For each record of the data, we randomly assign a protected group and a prediction, using the bias we specified before as weights, and then create a dataframe from the list of records.

list_df = [] # empty list to store the synthetic records
for i in range(0, num_row):
   # generating random value representing protected groups with bias towards B
   prot_rand = random.choices(biased_list_priv)[0]
   if prot_rand == priv_g:
       prot_g = priv_g
       # generating random binary value representing prediction with bias towards 0
       pred = random.choices(biased_list_pos_priv)[0]
       # adding the new record to the list
       prot_g = prot_group[0]
       pred = random.choices(biased_list_pos_unpriv)[0]
# create a dataframe from the list
df = pd.DataFrame(list_df,columns=['prot_att','prediction'])

Interpreting the Data

Now that we have our synthetic data, let’s analyze what we’ve built. For each group, A versus B, what is their class probability of achieving the favorable or unfavorable outcome?

df_group = (df.groupby([prot_att])[model_pred_bin].value_counts() / df.groupby([prot_att])[
  prot_att  prediction  probability
0        A           0     0.849490
1        A           1     0.150510
2        B           0     0.713816
3        B           1     0.286184

Inspecting the table, it’s not hard for us to see that group B has an almost double likelihood of achieving the favorable outcome, with a probability of 28.6%. Our synthetic data was designed to have a probability of 30%, so we’re close to the mark. We then save the probabilities in a dictionary.

Since it’s randomly generated, your code might give a slightly different result.

prot_att_dic = {}
for att in prot_group:
   temp = df_group[(df_group[prot_att] == att) & (df_group[model_pred_bin] == pos_label)]
   prob = float(temp['probability'])
   prot_att_dic[att] = prob

The Statistical Parity Test

For each group, statistical parity outputs the ratio of their probability of achieving the favorable outcome compared to the privileged group’s probability of achieving the favorable outcome. We iterate over the dictionary of each protected group with their probability of a favorable outcome to construct the ratios.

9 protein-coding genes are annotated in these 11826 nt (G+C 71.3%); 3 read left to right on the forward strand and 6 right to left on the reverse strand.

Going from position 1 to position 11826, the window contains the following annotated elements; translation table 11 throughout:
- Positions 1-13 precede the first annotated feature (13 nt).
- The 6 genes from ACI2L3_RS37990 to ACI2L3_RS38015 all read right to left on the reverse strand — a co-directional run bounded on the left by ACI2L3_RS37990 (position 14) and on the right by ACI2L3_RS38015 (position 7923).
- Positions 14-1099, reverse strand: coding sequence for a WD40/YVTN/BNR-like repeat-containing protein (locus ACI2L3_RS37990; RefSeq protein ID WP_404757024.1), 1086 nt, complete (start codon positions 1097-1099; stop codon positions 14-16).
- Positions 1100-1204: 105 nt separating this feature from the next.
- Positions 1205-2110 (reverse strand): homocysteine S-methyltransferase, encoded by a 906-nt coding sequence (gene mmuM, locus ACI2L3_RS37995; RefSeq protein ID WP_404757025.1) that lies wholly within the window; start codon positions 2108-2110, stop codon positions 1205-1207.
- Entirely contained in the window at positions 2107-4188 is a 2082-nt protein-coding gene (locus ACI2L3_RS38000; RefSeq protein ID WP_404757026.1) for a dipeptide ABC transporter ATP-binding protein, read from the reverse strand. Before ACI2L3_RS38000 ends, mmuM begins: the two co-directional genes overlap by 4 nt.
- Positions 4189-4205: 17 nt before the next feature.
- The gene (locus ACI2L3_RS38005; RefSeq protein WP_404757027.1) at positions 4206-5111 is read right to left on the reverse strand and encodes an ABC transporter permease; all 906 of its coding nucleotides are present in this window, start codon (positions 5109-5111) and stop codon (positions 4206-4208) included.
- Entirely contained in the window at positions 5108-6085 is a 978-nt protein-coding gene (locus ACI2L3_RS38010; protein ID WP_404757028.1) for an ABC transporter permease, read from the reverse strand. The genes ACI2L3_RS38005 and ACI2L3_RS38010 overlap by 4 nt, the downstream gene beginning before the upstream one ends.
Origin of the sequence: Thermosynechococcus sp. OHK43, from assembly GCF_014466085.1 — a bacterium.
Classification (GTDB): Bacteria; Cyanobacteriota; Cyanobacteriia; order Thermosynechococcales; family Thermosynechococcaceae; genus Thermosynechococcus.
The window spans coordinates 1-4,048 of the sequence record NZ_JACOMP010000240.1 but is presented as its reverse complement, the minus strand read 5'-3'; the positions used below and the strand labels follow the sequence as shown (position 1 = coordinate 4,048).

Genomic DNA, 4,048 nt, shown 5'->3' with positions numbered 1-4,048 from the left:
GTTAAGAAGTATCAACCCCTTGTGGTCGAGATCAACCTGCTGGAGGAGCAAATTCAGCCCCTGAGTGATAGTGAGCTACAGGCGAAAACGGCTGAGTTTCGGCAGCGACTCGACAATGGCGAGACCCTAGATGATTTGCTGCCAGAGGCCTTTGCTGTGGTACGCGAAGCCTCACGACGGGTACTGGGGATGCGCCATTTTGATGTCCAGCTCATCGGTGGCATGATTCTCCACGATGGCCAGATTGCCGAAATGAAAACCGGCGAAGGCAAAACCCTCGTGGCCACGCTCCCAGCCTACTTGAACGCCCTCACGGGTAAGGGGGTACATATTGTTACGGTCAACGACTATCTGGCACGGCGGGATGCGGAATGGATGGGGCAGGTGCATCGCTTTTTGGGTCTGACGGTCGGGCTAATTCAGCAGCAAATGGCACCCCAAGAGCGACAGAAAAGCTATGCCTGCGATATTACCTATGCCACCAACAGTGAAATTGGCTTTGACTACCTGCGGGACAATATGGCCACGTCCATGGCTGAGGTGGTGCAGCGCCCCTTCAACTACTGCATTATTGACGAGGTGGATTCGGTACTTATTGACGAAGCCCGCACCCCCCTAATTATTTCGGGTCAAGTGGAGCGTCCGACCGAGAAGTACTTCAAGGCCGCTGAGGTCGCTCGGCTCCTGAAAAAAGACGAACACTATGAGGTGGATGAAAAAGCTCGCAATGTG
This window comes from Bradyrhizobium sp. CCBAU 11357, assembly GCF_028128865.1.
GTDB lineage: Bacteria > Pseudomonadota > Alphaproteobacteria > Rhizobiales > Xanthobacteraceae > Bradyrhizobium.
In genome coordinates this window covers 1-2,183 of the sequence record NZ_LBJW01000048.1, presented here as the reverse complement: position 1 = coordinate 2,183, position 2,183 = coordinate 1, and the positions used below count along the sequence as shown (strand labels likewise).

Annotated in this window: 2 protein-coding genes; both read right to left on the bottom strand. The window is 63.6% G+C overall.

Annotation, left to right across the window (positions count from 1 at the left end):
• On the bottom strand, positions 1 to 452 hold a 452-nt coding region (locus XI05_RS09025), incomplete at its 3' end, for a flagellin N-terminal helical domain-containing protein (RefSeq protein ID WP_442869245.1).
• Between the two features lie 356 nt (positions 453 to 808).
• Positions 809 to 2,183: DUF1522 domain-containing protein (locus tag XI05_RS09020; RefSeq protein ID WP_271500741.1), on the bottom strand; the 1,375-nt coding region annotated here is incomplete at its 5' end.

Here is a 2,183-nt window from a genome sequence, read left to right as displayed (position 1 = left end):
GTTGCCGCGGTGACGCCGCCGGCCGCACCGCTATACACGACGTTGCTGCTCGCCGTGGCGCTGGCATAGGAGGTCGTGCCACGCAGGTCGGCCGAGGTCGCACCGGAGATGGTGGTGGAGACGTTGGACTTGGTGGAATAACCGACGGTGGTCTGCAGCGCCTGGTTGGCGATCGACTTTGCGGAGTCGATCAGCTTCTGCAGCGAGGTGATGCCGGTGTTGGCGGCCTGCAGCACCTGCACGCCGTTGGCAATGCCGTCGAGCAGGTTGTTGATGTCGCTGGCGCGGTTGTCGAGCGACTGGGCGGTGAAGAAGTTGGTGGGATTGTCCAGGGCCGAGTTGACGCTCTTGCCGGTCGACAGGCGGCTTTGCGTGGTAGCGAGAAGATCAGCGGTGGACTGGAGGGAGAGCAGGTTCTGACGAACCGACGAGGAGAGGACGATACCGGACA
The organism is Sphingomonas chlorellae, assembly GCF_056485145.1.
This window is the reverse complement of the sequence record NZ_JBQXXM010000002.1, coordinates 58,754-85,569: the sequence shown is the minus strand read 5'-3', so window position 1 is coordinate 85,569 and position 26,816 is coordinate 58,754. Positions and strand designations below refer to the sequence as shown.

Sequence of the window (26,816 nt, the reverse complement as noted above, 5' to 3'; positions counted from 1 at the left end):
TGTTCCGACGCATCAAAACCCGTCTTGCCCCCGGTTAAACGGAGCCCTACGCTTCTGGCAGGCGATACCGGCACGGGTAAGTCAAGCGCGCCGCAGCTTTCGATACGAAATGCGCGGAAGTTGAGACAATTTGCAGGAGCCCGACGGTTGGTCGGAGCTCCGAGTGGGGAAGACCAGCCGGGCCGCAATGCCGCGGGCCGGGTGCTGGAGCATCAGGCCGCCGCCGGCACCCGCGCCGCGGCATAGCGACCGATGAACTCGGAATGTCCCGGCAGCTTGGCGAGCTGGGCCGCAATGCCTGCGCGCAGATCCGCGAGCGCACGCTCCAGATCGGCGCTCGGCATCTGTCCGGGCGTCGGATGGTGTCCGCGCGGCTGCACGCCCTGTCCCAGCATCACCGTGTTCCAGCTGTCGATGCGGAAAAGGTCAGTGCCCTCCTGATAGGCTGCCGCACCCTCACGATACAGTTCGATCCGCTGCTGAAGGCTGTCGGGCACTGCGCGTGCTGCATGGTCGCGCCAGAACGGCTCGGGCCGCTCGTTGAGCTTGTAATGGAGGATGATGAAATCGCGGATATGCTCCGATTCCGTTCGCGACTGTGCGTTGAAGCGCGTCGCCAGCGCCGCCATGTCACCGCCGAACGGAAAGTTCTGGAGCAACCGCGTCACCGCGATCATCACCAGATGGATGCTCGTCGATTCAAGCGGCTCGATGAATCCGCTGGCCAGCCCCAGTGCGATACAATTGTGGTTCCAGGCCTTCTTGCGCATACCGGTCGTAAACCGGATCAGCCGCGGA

prot_test_res = {}
for k in prot_att_dic.keys():
   res = float(prot_att_dic[k] / prot_att_dic[priv_g])
   prot_test_res[k] = res
for key in prot_test_res.keys():
   value = prot_test_res[key]
   print(key, ' : ', value)
A  :  0.5259207131128314
B  :  1.0

For the privileged group, B, the statistical parity score is 1, as it should be. For the other group, A, their score is 0.526, which indicates that they have roughly half the likelihood of achieving the favorable outcome as group B.

The statistical bias test provides a simple assessment of how different the predicted outcomes may be for select groups in your data. The goal of measuring bias is two-fold. On the one hand, this test results in a transparent metric, making it easier and more concrete to communicate. But ideally, identifying bias is the first step in beginning to mitigate it in your model. This is a hot area of research in machine learning, with many techniques being developed to accommodate different kinds of bias and modelling approaches.

With the right combination of testing and mitigation techniques, it becomes possible to iteratively improve your model, reduce bias, and preserve accuracy. You can design machine learning systems to not just learn from historical outcomes, but reflect your values in future decision-making.

Find out how to build AI you can trust with DataRobot.